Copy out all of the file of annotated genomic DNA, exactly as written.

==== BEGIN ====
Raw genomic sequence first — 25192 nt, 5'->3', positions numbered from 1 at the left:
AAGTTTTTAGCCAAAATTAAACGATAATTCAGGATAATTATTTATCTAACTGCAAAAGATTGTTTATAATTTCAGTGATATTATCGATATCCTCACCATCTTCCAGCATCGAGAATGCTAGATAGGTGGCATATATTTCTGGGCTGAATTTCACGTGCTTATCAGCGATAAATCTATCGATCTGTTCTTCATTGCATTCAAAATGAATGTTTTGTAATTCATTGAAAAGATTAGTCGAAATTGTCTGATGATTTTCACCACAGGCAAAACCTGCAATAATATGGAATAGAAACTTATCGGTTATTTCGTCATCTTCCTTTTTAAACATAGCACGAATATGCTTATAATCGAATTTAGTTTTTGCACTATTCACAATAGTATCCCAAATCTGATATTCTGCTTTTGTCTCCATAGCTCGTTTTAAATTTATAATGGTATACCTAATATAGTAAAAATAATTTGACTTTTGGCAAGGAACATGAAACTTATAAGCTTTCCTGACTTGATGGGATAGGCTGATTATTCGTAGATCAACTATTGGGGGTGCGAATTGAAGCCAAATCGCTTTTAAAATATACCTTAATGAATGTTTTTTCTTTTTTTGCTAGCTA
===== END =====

Raw genomic sequence first — 25192 nt, 5'->3', positions numbered from 1 at the left:
AAGTTTTTAGCCAAAATTAAACGATAATTCAGGATAATTATTTATCTAACTGCAAAAGATTGTTTATAATTTCAGTGATATTATCGATATCCTCACCATCTTCCAGCATCGAGAATGCTAGATAGGTGGCATATATTTCTGGGCTGAATTTCACGTGCTTATCAGCGATAAATCTATCGATCTGTTCTTCATTGCATTCAAAATGAATGTTTTGTAATTCATTGAAAAGATTAGTCGAAATTGTCTGATGATTTTCACCACAGGCAAAACCTGCAATAATATGGAATAGAAACTTATCGGTTATTTCGTCATCTTCCTTTTTAAACATAGCACGAATATGCTTATAATCGAATTTAGTTTTTGCACTATTCACAATAGTATCCCAAATCTGATATTCTGCTTTTGTCTCCATAGCTCGTTTTAAATTTATAATGGTATACCTAATATAGTAAAAATAATTTGACTTTTGGCAAGGAACATGAAACTTATAAGCTTTCCTGACTTGATGGGATAGGCTGATTATTCGTAGATCAACTATTGGGGGTGCGAATTGAAGCCAAATCGCTTTTAAAATATACCTTAATGAATGTTTTTTCTTTTTTTGCTAGCTA